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H.R. 2527: Vaccinate All Children Act of 2019

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About the bill

Is there a role for the federal government in vaccinations, or should it be left to the states as is the status quo?

Context

The recent trend of decreasing vaccination rates have caused, for example, a 2019 measles rate unsurpassed in decades — a deadly disease easily prevented by vaccines. This despite the CDC declaring the disease eliminated from the U.S. in 2000, on the presumption that people would still vaccinate their children.

Currently, all 50 states require vaccinations for children to attend school. However, 44 states allow religious exemptions ...

Sponsor and status

Frederica Wilson

Sponsor. Representative for Florida's 24th congressional district. Democrat.

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Last Updated: May 3, 2019
Length: 4 pages
Introduced
May 3, 2019
Status

Introduced on May 3, 2019

This bill is in the first stage of the legislative process. It was introduced into Congress on May 3, 2019. It will typically be considered by committee next before it is possibly sent on to the House or Senate as a whole.

Prognosis
1% chance of being enacted according to Skopos Labs (details)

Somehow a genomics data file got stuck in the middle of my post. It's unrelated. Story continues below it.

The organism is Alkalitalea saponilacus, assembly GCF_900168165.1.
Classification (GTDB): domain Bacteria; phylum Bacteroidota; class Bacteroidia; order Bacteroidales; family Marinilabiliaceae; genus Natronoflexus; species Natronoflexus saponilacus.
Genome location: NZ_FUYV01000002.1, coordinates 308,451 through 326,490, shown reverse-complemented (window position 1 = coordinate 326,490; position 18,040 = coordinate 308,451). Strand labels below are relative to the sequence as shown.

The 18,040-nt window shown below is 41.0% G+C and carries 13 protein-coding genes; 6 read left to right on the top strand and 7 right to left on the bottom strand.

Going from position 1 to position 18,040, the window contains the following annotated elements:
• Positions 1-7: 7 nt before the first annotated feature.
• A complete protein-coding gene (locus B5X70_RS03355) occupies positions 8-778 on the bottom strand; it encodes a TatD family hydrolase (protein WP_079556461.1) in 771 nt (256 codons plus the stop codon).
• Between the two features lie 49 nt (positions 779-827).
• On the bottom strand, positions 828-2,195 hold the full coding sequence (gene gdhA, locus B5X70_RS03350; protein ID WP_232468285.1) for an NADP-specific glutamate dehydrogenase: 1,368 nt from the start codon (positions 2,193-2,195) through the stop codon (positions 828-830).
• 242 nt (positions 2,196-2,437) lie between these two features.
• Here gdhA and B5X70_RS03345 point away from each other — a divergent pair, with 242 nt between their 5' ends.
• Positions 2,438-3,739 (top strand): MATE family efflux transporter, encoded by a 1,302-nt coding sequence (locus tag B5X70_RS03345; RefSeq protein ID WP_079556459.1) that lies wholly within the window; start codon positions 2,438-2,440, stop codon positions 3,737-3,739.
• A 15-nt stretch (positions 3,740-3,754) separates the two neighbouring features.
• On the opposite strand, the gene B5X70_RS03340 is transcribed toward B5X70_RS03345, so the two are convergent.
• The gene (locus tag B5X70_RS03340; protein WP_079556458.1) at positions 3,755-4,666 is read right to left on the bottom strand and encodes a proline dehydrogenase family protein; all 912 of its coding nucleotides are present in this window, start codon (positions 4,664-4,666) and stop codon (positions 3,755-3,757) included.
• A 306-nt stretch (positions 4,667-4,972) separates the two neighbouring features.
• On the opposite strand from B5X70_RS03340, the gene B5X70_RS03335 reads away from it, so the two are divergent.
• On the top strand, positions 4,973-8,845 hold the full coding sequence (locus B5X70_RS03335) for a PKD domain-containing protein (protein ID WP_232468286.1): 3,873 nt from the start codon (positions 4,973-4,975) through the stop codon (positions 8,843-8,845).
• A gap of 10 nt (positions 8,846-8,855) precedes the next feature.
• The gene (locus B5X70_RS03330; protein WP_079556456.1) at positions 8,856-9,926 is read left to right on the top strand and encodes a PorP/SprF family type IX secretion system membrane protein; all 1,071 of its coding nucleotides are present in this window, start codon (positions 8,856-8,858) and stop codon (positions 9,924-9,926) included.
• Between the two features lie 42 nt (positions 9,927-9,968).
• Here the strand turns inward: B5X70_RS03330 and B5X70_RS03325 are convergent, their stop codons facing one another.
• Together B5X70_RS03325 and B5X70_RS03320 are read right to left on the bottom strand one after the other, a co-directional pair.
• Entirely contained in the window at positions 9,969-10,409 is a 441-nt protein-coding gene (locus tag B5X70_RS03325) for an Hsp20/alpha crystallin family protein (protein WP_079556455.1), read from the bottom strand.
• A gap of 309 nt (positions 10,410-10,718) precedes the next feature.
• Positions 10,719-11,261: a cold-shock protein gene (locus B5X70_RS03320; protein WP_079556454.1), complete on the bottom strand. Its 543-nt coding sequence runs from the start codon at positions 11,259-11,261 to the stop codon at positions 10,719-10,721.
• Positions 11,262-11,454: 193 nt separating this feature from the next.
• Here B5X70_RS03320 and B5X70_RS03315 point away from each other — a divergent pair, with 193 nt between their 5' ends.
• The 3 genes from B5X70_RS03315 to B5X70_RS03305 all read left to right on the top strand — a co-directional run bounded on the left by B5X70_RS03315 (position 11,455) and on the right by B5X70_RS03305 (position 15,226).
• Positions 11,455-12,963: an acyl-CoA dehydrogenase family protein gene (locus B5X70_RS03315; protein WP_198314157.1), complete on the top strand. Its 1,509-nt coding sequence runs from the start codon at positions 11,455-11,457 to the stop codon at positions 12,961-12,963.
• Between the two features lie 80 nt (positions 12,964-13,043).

Source

History

May 3, 2019
 
Introduced

Bills and resolutions are referred to committees which debate the bill before possibly sending it on to the whole chamber.

If this bill has further action, the following steps may occur next:
 
Passed Committee

 
Passed House

 
Passed Senate

 
Signed by the President

H.R. 2527 is a bill in the United States Congress.

A bill must be passed by both the House and Senate in identical form and then be signed by the President to become law.

How to cite this information.

We recommend the following MLA-formatted citation when using the information you see here in academic work:

“H.R. 2527 — 116th Congress: Vaccinate All Children Act of 2019.” www.GovTrack.us. 2019. August 20, 2019 <https://www.govtrack.us/congress/bills/116/hr2527>

Where is this information from?

GovTrack automatically collects legislative information from a variety of governmental and non-governmental sources. This page is sourced primarily from Congress.gov, the official portal of the United States Congress. Congress.gov is generally updated one day after events occur, and so legislative activity shown here may be one day behind. Data via the congress project.